John McCullagh February 3, 2007
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The launch of Marjorie Harshaw Robb’s book reminded me that I had not yet offered a critique of the historical significance of The Harshaw Diaries. I do so now.

The Harshaw Diaries (1830s – 1860s) offer a small insight into life in Donaghmore ..


John Martin’s Grave, Donaghmore Churchyard

… (~ four miles North of Newry) in the mid-nineteenth century, from the perspective of the diarist, a prominent Presbyterian farmer and land owner. 

But for the occasional reference to two of Harshaw’s kin by marriage, the patriots John Mitchel and John Martin, they are of no interest to the general reader – and of very limited interest to all but the social and Church historian. Even references to these local titans of Republican history display no sympathy for the patriots’ chosen paths, but refer only to family grief at the fate that befell them.

That said the diligent reader can, from careful scrutiny, extract a few nuggets of precious local information, some of which are reproduced here.

The six volumes (not chronological) are in the nature of account books (of the business of the farm), note books (of miscellaneous happenings and activities of the diarist) and diaries proper. There are details of deaths, marriages and births of family members, a great deal of poignant references to many emigrations to America and Australia and much Church business, which seemed to dominate the life of James Harshaw as much as his farm and business interests. There are notes for example, on the two types of Unitarians (the Mitchels, John and his Minister father were of one), on lists of tenants who for whatever reason were served notices to quit, administration of wills, many references to Orange parades and riots that occasionally ensued (Dolly’s Brae earning one mention: ‘..Orange procession attacked by Roman Catholics at a place called Dolly’s Brae beyond Rathfriland: the Orangemen fired, a great affray ensued and several Roman Catholics were killed and some Orangemen wounded..’), evangelical church services (more than one reference to the famous Rev Henry Cooke), attendance at Dispensary meetings and at Meetings of Boards of Guardians, sermons railing against horse races and steeple chases, even lists of jigs and reels, and so on.

The family historian or general genealogist will find much to absorb him. James (in Diary 3, for example) refers to those known to him travelling to Belfast on their way to emigration to America; Andrew McClelland and family, Mrs McVeight, William McVeight and wife, Thomas Clegg and wife, Thomas Boyd and wife, Mrs Dell and son Samuel.  Some emigrants were his immediate family and they were furnished with letters of recommendation from local dignitaries (.. copy, letter from John Smyth & Co, Banbridge to Messrs J & J Stewart, New York, introducing William Harshaw and recommending him as a good employee). Joseph and Willy (his sons) left too and we learn details of their progress. ‘ .. sailed on board the Janet about eight o’clock this morning from Warrenpoint to New York..’. Later ..’post woman handed me a letter informing me that they had reached New York in good health after passage of 65 days ..’. More emigrations follow, confirming that the better-off and Protestants continued to emigrate to the New World, even as the mass migration of the dispossessed Catholics was beginning.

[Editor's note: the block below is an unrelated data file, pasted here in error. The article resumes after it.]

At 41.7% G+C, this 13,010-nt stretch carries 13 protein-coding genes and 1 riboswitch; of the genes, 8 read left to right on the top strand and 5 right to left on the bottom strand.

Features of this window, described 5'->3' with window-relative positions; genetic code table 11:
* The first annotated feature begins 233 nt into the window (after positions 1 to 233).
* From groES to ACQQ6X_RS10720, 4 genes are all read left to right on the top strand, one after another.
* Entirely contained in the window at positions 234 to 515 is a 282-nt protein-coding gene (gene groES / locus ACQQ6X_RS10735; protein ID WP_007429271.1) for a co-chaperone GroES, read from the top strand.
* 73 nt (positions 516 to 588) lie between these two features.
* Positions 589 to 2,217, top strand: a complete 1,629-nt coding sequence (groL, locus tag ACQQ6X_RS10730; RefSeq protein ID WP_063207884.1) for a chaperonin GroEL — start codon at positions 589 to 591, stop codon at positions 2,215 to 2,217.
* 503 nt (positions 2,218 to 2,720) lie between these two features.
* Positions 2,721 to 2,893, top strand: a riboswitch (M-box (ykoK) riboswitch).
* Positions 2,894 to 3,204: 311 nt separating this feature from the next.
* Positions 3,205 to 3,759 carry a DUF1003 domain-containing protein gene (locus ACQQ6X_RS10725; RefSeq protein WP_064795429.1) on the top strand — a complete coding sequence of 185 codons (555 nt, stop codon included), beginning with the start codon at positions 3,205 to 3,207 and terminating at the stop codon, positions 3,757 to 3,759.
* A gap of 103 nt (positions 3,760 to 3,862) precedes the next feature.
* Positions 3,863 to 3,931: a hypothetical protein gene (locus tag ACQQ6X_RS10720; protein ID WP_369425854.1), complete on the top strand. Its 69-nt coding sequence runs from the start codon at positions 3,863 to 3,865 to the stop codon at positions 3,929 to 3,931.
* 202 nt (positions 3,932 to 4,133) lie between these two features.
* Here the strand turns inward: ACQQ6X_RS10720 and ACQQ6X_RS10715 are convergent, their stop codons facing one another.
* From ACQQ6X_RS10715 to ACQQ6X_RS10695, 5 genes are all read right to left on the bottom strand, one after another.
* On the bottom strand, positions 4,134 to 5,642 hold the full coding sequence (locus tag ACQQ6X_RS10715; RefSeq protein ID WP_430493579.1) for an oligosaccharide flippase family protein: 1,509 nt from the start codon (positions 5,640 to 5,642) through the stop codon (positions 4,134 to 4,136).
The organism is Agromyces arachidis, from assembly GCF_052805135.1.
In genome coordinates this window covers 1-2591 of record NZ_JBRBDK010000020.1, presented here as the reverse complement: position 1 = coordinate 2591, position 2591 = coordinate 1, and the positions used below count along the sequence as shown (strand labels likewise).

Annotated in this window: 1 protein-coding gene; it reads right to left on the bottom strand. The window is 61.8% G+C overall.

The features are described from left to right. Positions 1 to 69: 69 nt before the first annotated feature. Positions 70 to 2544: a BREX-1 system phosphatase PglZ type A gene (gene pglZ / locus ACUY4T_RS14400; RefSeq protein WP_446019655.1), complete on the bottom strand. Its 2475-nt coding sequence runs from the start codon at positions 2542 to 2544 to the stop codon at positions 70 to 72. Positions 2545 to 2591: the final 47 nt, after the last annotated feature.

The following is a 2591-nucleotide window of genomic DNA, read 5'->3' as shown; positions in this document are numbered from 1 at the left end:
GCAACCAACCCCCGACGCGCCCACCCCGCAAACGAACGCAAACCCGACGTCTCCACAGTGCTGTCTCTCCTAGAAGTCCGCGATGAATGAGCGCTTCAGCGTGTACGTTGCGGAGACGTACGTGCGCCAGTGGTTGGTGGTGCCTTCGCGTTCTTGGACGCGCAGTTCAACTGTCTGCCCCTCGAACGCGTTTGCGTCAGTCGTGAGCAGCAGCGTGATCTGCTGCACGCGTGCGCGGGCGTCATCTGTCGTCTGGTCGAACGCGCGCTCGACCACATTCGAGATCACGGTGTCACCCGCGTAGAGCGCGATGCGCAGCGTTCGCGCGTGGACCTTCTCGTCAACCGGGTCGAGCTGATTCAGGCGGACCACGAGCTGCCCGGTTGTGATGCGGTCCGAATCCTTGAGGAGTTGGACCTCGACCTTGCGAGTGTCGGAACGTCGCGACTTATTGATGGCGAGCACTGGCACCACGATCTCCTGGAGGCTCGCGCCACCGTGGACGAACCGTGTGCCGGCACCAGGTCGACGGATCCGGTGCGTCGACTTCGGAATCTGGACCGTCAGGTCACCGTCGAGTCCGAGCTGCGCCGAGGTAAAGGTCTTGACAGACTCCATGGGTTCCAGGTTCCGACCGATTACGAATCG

James Harshaw (the diarist) was born in 1799 and married Sarah, daughter of William Kidd of Kiddstown in 1816. They had twelve children whose names and dates of birth are recorded in Volume 4.  James was an elder in Donaghmore Presbyterian Church and some of his children entered that Church as ministers. James also served as a local legal figure, arbitrating in land disputes, executing wills and serving on Relief Committees and Dispensary Committees. More than anything else the diaries record the everyday, mundane affairs of the farm: practices and accounts related to potatoes, oats, flax, cattle and vegetable crops. The diaries also contain mildly interesting accounts for scutchers, ‘streekers’, beetlers and attendants, farm labourers and of farm goods sold. These accounts give details of the work done by farm labourers, how many days they worked and how much (little?) they were paid.